January 14, 2021:
While the mornings can be tough, fishing below the confluence with the Williams Fork has been fairly productive as of late. That being said, the cold is here to stay. In fact, air temps are set to drop further in the next few days leaving trout increasingly sluggish and feeding at lower rates. In all honesty, if you’re going to make your way out to Parshall, we recommend hitting the Williams Fork instead. However, if you’re dead set on the Upper Colorado, keep it simple and go with small and initiative midge nymph rigs. Seek out deep and slow water for the best results and ensure plenty of weight. If you’re not getting hung up from time to time, you’re doing it wrong. Smaller leech, stonefly and caddis pupa/larva patterns have made for productive lead flies, but with elevated air pressure in the coming days, you’ll want to go with tiny and shiny point flies. Otherwise, trail with one or more midge patterns in the imitative variety like a Mercury Black Beauty, Zebra Midge, Top Secret, Mercury Midge, Jujubee Midge or even an RS2.
Due to stable winter conditions and ice, we have temporarily removed our daily reports/forecasts. Regular reporting will resume in the spring once the water opens up again.
Ideal Days to Fish: 1/21 & 1/22
Go to flies:
Subsurface - Pat's Rubber Leg (#8-12), Hare's Ear (#18-20), Psycho Prince (#18), Pheasant Tail (#18 - 20), grey (traditional or flashback) RS2 (#20-22), JuJu Baetis (#20-22), Zebra Midge (#18-20), Black Beauty (#20-22), Chocolate Foam Wing Emerger (#20 - 22)
Surface - Parachute Adams (#22-24), Griffiths Gnat (#22-24), Parachute BWO (#22-24), Comparadun BWO (#22-24)
Streamers - Slump Busters (#4-6), white Sparkle Minnow (#6), black Wooly Bugger (#4-5), Cheech Leech (#6), Pine Squirrel Leech (#10-14)
Need flies for your trip? FlyCast has collaborated with our friends at Anglers All to package a dozen flies that are hot on the Colorado River right now - Click here for hand selected flies
Detailed River Info:
The Colorado River, which flows through seven US states and two Mexican states originates in Colorado's Rocky Mountain National Park. There are three sections of river as it pertains to the state of Colorado, the Upper, Middle and Lower. The Upper Colorado is a comparatively large freestone river that originates at the confluence of the Frasier River west of Granby and stretches to the confluence with Troublesome Creek west of Parshall. This picturesque stretch of river, which is lined with cottonwoods and willows, earned its Gold Medal status for its plethora of medium to large sized brown and rainbow trout.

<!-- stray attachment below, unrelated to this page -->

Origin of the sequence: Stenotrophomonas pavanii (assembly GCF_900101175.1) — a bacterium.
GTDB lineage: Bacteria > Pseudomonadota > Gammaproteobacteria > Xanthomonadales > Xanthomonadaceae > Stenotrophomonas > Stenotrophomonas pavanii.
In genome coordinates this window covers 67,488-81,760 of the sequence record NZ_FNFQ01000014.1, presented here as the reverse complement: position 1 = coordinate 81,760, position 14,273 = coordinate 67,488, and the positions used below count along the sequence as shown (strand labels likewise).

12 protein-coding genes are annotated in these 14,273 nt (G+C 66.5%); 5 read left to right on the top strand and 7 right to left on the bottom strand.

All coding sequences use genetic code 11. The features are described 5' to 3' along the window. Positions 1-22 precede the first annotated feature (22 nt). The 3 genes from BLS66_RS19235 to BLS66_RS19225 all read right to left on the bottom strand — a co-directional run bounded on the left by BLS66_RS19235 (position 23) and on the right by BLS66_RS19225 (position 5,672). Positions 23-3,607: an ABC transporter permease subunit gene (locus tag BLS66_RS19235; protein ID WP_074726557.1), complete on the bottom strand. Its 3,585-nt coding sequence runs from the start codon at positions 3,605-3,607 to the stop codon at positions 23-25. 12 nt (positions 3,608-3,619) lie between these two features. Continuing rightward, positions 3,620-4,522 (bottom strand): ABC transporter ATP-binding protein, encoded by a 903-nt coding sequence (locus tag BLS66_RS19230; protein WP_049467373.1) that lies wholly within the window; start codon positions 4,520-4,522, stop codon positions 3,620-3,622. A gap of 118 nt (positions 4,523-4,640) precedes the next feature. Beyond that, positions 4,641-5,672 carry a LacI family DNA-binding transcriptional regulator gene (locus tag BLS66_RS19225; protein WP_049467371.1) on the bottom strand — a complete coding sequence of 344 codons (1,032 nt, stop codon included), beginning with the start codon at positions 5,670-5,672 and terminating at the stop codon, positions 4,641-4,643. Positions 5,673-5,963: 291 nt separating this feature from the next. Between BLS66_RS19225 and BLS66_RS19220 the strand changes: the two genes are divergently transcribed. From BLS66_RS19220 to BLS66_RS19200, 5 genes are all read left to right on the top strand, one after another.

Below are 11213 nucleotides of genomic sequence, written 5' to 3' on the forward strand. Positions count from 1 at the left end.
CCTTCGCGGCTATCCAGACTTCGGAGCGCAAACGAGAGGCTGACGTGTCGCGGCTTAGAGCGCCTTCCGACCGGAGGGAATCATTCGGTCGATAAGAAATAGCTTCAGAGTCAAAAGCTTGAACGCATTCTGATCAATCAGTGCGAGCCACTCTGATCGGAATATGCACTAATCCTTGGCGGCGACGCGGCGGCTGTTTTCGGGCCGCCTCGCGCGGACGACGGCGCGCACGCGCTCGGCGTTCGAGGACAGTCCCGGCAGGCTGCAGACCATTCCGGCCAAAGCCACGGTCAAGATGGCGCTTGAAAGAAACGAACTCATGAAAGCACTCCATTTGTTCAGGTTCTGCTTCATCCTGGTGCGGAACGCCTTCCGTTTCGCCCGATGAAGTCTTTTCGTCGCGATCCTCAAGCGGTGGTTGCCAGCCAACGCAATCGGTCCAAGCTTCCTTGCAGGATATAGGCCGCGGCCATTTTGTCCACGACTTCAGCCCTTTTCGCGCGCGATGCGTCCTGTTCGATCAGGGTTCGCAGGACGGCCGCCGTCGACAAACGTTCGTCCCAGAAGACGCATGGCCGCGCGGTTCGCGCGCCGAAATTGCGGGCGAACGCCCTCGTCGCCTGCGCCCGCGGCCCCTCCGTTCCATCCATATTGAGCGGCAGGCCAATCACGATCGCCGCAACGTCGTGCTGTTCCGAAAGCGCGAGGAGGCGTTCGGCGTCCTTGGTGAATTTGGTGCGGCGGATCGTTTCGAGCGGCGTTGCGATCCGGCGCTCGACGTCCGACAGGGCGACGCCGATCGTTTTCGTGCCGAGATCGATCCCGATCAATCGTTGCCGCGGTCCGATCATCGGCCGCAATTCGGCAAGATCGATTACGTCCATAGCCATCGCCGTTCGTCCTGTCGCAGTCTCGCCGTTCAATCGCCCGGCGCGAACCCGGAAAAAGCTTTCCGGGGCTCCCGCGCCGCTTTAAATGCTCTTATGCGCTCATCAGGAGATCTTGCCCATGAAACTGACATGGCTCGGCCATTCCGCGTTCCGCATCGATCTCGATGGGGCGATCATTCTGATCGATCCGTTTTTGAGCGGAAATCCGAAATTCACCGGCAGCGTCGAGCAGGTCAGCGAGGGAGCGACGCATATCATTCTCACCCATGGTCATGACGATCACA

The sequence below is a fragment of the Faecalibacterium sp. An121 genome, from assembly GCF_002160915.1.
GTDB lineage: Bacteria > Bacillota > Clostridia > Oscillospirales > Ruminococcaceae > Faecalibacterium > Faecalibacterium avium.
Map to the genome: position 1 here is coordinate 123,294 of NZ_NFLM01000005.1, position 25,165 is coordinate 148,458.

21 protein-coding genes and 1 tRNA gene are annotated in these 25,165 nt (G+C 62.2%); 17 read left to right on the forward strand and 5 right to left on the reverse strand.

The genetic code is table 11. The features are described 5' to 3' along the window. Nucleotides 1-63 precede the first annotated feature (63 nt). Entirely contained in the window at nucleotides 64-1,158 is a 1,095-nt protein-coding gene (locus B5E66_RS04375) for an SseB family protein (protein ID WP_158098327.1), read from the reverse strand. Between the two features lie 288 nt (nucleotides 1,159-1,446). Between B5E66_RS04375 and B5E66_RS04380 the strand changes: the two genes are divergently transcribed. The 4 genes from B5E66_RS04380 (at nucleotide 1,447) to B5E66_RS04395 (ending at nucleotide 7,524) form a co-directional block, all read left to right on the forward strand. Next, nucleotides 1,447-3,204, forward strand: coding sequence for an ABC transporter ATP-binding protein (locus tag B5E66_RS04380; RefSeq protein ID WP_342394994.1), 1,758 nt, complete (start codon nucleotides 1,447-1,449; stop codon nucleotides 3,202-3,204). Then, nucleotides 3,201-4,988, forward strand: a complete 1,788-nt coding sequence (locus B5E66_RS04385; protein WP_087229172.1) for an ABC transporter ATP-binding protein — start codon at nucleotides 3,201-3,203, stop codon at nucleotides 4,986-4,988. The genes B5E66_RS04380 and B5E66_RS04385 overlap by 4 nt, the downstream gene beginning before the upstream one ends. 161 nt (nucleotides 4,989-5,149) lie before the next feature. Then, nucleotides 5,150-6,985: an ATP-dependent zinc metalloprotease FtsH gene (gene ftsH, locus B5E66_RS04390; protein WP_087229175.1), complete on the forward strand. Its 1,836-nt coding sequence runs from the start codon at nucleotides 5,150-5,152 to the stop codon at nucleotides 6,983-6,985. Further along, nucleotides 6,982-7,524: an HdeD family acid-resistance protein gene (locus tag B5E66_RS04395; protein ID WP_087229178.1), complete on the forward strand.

Fishing on this smooth and meandering section of the Colorado is great for anglers of all skill sets and can be fished most of the year. Feature wise, this section provides everything from shallow riffles and slow runs to deep pools. Nymphing and streamer fishing are both effective, but it is most known for its summer dry fly fishing. During this time, there is an abundance of PMD, Caddis and Stoneflies. However, the Salmon fly hatch is arguably what entices anglers the most.
There are a number of great public access points. The following access points reference Granby as the starting point.
#1: Roughly 4 miles northwest of Granby on US Hwy 40 is a roadside pull off on the left side of the road with access on either side of the river.
#2: 11 miles west on US Hwy 40 to the Town of Hot Sulphur Springs Pioneer Park. From Hwy 40, turn right on CO Rd 20 then left over the bridge. There is a camping a picnic area that provides over a mile of public water on either side of the river.
#3: 13.1 miles west on Hwy 40 into Byers Canyon there is a parking area on the right hand side of the road and a short trail to the water.
#4: 13.3 miles west on Hwy 40 to the Hot Sulphur Springs State Wildlife Area/Joe Gerrans Area. From Hwy 40 take a left at the east end of the bridge onto CO Rd 50. There is roughly 2,300 acres of water on either side of the river.
#5: 13.4 miles west on Hwy 40 to Hot Sulphur Springs State Wildlife Area/Paul Gilbert Day Area. From Hwy 40 turn left on CO Rd 362. On the right side of the bridge you will find the day use area and a short (1/4 mile) section of public water.
#6: 13.6 miles west on Hwy 40 to Hot Sulphur Springs State Wildlife Area/Lone Buck. From Hwy 40 take a left at the sign for Lone Buck to find camping and a day use area with 2,300 acres of water on either side of the river.
#7: 15. 5 miles west on Hwy 40 to Kemp/Breeze State Wildlife Area. From Hwy 40 take a left on CO Rd 3. The parking lot is 0.7 miles on CO Rd 3 on the right. From there you can take a trail to the Confluence of the Colorado and Williams Fork.
For more detail visit playwinterpark.com